Microplastics in the environment

Plastic pollution has been estimated to be composed of more than 5 trillion plastic pieces equal to some 250,000 tons in the global seas. A United Nations advisory body: Joint Group of Experts on the Scientific Aspects of Marine Environmental Protection (GESAMP) recently released a 98 page report: Sources, Fate and Effects of Microplastics in the Marine Environment: a Global Assessment, which asserts that microplastics can have major detrimental effects on marine life based on 5 years of study. Microplastics for this report are characterized as fragments of plastics having dimensions of 1 nm to <5 mm in diameter capable of damaging marine life comparable to larger floating plastics debris. Microplastics are spread throughout consumer items ranging from abrasives to cosmetics. This report aspires to inform a potential problem that is poorly understood at global scale. The major sources of the ocean pollution are currently being identified with little knowledge of the fate and effects of microplastics in the ocean. The presence of plastics in the ocean must receive greater monitoring and control to avoid what is considered potential environmental disasters. One detrimental effect of microplastics could be the conveyance of absorbed pesticides or other toxic materials to susceptible organisms leading to cellular damage. The report found that information and data related to microplastics were highly variable and poorly quantified. A search for hotspots on land and in the sea could greatly aid the analysis of the environmental effects of microplastics. The report advocates control of plastic pollution on land before it becomes a water pollution issue.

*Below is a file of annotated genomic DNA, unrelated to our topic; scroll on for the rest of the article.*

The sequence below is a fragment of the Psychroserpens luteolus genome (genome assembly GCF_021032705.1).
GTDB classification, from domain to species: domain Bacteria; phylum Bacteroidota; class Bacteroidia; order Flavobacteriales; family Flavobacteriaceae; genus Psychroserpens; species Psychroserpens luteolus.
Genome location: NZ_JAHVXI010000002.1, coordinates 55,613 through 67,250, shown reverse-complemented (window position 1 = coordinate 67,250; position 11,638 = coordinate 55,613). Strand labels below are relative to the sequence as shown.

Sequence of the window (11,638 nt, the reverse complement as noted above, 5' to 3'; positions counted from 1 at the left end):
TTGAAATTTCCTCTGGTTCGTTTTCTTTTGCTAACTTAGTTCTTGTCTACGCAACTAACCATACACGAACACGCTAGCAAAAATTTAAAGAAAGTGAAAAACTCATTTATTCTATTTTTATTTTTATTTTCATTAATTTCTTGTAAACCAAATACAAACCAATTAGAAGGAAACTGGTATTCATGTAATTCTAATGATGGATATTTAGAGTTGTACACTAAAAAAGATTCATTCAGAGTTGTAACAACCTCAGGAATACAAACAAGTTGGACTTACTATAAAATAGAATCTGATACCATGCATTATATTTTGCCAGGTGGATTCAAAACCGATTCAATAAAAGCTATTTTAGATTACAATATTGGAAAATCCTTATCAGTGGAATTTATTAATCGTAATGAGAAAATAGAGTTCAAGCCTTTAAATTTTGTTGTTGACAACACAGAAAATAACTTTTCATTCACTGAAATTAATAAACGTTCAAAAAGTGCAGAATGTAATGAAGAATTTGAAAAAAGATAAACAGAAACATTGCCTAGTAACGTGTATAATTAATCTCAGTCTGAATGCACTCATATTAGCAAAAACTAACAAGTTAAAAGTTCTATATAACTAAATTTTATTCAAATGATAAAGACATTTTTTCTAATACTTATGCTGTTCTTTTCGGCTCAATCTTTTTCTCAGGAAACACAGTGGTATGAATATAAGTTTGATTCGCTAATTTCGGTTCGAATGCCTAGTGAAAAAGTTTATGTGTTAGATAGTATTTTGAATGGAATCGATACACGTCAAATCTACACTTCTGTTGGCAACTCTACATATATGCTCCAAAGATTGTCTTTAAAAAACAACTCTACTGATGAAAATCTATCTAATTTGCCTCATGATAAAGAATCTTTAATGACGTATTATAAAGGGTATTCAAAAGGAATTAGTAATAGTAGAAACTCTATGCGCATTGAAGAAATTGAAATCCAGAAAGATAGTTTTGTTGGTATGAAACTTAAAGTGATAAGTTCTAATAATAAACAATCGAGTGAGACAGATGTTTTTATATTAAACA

John A. Glaser, Clean Technologies and Environmental Policy, August 2015, Volume 17, Issue 6, pp 1383-1391, August 2015

The article


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